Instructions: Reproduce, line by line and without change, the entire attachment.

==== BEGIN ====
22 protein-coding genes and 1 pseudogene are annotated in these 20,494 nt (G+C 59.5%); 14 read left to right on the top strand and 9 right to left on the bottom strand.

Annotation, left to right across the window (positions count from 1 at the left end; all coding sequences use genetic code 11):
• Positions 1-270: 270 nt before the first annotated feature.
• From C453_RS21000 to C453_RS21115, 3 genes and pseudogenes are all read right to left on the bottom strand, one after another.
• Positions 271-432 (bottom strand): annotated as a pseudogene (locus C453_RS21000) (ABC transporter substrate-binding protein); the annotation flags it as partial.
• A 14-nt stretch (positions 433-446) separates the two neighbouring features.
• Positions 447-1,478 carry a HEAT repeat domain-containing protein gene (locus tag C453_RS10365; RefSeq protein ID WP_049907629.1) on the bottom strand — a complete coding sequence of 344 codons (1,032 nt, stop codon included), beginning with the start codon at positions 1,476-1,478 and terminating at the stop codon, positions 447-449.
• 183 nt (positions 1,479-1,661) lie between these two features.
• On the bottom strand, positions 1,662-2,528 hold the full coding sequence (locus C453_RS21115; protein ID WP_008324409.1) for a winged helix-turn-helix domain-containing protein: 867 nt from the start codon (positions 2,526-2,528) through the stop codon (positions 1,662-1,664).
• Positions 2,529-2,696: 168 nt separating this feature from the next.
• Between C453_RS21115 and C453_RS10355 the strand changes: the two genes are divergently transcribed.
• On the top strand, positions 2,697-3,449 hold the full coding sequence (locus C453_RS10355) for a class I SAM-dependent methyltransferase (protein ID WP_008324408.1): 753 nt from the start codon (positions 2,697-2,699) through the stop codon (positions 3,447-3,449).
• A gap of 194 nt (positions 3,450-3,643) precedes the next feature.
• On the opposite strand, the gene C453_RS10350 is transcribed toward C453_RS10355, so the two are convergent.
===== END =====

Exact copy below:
22 protein-coding genes and 1 pseudogene are annotated in these 20,494 nt (G+C 59.5%); 14 read left to right on the top strand and 9 right to left on the bottom strand.

Annotation, left to right across the window (positions count from 1 at the left end; all coding sequences use genetic code 11):
• Positions 1-270: 270 nt before the first annotated feature.
• From C453_RS21000 to C453_RS21115, 3 genes and pseudogenes are all read right to left on the bottom strand, one after another.
• Positions 271-432 (bottom strand): annotated as a pseudogene (locus C453_RS21000) (ABC transporter substrate-binding protein); the annotation flags it as partial.
• A 14-nt stretch (positions 433-446) separates the two neighbouring features.
• Positions 447-1,478 carry a HEAT repeat domain-containing protein gene (locus tag C453_RS10365; RefSeq protein ID WP_049907629.1) on the bottom strand — a complete coding sequence of 344 codons (1,032 nt, stop codon included), beginning with the start codon at positions 1,476-1,478 and terminating at the stop codon, positions 447-449.
• 183 nt (positions 1,479-1,661) lie between these two features.
• On the bottom strand, positions 1,662-2,528 hold the full coding sequence (locus C453_RS21115; protein ID WP_008324409.1) for a winged helix-turn-helix domain-containing protein: 867 nt from the start codon (positions 2,526-2,528) through the stop codon (positions 1,662-1,664).
• Positions 2,529-2,696: 168 nt separating this feature from the next.
• Between C453_RS21115 and C453_RS10355 the strand changes: the two genes are divergently transcribed.
• On the top strand, positions 2,697-3,449 hold the full coding sequence (locus C453_RS10355) for a class I SAM-dependent methyltransferase (protein ID WP_008324408.1): 753 nt from the start codon (positions 2,697-2,699) through the stop codon (positions 3,447-3,449).
• A gap of 194 nt (positions 3,450-3,643) precedes the next feature.
• On the opposite strand, the gene C453_RS10350 is transcribed toward C453_RS10355, so the two are convergent.